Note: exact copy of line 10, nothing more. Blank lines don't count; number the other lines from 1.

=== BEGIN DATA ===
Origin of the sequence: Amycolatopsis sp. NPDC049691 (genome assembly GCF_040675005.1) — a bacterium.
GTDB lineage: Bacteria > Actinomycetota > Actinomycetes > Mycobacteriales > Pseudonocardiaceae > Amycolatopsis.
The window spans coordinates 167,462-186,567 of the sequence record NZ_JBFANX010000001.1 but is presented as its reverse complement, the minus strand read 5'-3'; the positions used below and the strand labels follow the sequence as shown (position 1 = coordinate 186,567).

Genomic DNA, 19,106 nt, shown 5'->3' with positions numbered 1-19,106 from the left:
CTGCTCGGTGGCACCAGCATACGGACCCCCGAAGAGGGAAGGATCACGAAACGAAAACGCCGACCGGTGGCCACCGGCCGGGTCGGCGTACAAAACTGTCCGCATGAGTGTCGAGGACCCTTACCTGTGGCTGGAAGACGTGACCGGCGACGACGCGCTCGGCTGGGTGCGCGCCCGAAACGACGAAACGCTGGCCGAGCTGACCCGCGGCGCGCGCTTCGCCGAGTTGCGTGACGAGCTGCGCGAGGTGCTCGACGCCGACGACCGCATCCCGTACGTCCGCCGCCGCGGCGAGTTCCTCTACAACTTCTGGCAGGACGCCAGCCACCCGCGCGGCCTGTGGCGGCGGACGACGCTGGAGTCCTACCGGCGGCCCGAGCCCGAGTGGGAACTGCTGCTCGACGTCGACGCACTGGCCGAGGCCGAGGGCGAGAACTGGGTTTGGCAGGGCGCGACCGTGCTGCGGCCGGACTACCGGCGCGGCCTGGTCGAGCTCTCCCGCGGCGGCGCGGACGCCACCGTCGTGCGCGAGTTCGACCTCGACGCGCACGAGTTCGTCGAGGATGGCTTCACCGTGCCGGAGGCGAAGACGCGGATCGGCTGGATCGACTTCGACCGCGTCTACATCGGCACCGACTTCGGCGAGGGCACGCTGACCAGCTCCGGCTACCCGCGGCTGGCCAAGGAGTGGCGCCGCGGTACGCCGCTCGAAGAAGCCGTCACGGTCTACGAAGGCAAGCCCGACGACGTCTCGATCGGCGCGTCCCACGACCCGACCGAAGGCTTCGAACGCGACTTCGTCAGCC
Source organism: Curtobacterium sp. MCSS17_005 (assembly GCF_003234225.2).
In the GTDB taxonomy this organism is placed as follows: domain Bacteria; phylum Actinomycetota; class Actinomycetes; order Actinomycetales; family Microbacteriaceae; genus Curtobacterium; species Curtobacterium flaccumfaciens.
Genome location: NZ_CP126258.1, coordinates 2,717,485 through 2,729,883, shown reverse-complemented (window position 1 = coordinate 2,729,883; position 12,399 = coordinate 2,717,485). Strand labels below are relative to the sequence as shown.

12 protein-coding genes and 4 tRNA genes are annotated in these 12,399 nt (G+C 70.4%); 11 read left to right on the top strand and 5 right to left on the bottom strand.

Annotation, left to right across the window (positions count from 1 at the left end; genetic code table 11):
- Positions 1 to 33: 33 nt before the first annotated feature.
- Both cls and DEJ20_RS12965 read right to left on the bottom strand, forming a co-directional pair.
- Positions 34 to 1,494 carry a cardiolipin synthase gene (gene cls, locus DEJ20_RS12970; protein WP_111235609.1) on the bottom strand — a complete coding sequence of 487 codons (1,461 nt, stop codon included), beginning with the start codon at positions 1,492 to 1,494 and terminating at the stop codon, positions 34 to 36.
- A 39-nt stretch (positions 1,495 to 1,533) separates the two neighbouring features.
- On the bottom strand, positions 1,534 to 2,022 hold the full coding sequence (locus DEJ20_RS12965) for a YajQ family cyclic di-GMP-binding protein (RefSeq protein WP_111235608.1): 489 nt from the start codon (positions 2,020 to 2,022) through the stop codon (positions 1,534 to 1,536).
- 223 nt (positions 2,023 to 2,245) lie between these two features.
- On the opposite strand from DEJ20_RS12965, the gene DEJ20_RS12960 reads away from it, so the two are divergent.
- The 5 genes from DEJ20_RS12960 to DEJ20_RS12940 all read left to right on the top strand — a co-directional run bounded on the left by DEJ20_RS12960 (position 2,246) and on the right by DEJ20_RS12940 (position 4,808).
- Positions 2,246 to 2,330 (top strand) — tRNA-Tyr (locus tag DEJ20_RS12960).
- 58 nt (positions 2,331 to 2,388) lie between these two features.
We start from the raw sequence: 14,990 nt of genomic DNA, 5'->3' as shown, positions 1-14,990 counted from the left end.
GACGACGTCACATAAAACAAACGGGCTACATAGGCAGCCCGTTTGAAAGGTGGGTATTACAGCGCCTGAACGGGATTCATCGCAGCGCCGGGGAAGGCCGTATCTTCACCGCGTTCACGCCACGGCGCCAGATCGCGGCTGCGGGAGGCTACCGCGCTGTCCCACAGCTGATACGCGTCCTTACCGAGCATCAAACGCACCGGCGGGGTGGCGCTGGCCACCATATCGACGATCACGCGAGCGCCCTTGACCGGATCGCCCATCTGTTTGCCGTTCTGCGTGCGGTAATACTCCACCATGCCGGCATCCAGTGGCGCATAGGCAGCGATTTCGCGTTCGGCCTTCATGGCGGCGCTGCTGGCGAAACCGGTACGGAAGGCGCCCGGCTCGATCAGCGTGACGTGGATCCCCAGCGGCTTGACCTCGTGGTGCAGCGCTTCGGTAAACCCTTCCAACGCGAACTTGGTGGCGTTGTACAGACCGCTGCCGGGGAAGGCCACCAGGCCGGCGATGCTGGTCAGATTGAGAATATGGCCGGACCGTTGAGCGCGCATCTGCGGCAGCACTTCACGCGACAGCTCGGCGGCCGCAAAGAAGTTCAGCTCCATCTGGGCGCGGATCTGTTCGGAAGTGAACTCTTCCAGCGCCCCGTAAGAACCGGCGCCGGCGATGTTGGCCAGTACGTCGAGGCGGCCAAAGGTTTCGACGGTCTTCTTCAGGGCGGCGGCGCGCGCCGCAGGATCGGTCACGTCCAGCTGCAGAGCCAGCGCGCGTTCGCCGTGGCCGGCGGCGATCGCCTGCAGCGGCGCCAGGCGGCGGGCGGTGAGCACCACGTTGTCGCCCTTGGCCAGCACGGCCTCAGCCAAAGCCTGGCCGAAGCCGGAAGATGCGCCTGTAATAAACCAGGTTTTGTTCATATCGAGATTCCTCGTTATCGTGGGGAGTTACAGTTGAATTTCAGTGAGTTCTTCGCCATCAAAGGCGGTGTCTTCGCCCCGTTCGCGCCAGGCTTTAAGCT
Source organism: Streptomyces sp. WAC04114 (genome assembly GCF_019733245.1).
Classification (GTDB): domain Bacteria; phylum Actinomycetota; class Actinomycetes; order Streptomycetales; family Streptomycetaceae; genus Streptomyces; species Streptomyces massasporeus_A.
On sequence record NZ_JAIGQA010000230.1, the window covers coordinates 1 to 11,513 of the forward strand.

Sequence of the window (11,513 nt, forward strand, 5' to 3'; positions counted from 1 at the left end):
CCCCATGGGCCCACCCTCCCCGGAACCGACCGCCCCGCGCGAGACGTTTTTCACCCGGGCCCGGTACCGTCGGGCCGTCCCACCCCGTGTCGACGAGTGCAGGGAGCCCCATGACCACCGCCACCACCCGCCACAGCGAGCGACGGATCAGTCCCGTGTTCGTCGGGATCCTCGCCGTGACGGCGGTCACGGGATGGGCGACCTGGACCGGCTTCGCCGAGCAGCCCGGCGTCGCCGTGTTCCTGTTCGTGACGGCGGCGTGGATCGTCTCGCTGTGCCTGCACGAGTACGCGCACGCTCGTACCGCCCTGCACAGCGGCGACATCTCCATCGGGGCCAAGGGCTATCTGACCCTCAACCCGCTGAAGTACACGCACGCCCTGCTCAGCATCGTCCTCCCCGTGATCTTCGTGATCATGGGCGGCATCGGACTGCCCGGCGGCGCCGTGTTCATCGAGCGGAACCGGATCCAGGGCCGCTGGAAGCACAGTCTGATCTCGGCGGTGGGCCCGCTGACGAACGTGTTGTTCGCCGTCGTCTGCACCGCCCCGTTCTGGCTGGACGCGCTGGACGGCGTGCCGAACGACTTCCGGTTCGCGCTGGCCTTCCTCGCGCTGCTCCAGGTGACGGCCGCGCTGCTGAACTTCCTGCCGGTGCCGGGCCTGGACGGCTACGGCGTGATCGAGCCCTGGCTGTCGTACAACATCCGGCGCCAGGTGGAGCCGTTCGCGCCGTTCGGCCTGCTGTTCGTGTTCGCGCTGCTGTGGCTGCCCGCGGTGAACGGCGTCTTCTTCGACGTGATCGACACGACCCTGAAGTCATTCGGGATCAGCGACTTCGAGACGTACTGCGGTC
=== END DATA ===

Annotation, left to right across the window (positions count from 1 at the left end; genetic code table 11):